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Enjoy a 10% discount off of your food at Five-O between 5pm and 6pm http://innonshoreroad.com/five-o-featured-in-maine-magazine-2/ http://innonshoreroad.com/five-o-featured-in-maine-magazine-2/#comments Tue, 07 Oct 2014 12:32:54 +0000 http://five-oshoreroad.com/?p=307 Enjoy 10% off food at our sister restaurant, Five-O Shore Road Five-O is our local fine dining establishment, featuring a trained chef and serving Mediterranean fare with a farm-to-table New England touch. The emphasis is on simple, approachable dishes with Italian and Spanish influences, driven by fresh native ingredients. Our experience is all about the food and making guests feel good. Inn guests may enjoy 10% off food between 5pm and 6pm at Five-O! Menus News & Events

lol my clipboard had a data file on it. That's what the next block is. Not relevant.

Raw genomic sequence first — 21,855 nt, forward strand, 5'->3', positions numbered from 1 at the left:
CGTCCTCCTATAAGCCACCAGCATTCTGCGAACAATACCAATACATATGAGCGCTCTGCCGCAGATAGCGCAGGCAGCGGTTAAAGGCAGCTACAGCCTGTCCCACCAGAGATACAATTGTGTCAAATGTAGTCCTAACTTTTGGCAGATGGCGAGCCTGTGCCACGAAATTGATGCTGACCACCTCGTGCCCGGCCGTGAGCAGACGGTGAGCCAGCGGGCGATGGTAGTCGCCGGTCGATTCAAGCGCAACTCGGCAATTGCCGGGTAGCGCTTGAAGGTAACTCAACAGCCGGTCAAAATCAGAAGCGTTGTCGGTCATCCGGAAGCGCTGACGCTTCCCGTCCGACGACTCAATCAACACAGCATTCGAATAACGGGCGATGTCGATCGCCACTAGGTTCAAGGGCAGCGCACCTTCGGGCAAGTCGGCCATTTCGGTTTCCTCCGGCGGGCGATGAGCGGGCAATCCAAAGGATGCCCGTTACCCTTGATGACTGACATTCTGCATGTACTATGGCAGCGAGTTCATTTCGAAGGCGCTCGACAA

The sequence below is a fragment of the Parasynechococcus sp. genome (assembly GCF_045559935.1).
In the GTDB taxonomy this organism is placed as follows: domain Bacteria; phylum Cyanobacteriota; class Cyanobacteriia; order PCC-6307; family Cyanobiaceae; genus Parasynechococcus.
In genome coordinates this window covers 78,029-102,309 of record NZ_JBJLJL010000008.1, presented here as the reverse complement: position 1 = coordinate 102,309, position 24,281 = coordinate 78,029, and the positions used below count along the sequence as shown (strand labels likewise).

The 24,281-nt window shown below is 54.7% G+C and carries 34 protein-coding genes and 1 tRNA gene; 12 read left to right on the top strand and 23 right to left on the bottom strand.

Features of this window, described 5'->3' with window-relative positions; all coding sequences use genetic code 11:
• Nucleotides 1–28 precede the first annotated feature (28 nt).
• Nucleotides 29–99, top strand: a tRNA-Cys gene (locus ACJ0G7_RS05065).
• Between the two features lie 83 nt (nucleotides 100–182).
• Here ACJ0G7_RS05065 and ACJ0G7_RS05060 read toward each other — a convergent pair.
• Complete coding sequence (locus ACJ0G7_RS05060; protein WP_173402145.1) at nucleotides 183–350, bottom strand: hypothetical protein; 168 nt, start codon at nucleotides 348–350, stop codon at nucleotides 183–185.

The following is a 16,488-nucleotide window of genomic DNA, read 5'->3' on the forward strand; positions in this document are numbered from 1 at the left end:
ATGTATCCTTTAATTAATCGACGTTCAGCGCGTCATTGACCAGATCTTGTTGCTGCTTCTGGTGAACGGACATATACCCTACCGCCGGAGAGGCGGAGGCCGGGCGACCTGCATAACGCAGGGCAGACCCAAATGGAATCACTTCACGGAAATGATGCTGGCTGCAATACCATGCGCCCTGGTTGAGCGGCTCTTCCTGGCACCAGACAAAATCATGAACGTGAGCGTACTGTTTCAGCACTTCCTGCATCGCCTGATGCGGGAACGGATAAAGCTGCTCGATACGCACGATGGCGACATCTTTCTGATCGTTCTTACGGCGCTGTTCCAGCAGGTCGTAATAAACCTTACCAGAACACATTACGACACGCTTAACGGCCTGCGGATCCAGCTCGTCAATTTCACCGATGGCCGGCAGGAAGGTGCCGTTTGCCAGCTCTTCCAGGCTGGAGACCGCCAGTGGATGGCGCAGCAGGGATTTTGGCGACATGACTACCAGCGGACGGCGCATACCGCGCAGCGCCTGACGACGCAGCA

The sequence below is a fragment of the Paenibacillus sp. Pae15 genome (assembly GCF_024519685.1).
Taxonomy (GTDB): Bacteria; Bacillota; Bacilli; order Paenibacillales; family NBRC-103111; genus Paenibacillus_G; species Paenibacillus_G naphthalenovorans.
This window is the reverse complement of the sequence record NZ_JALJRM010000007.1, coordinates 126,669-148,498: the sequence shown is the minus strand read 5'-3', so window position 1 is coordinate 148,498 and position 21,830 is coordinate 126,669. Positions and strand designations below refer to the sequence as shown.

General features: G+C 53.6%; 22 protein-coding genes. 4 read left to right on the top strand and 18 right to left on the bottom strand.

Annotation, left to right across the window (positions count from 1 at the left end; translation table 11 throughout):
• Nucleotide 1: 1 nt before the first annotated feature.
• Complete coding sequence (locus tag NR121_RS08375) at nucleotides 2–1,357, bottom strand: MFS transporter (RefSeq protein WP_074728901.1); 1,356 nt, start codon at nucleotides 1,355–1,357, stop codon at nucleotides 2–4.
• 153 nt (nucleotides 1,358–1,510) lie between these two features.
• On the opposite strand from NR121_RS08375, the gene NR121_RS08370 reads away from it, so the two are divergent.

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Enjoy 10% off food at our sister restaurant, Five-O Shore Road

See the latest events and specials at Five-O!

Five-O is our local fine dining establishment, featuring a trained chef and serving Mediterranean fare with a farm-to-table New England touch. The emphasis is on simple, approachable dishes with Italian and Spanish influences, driven by fresh native ingredients. Our experience is all about the food and making guests feel good. Inn guests may enjoy 10% off food between 5pm and 6pm at Five-O!

Menus News & Events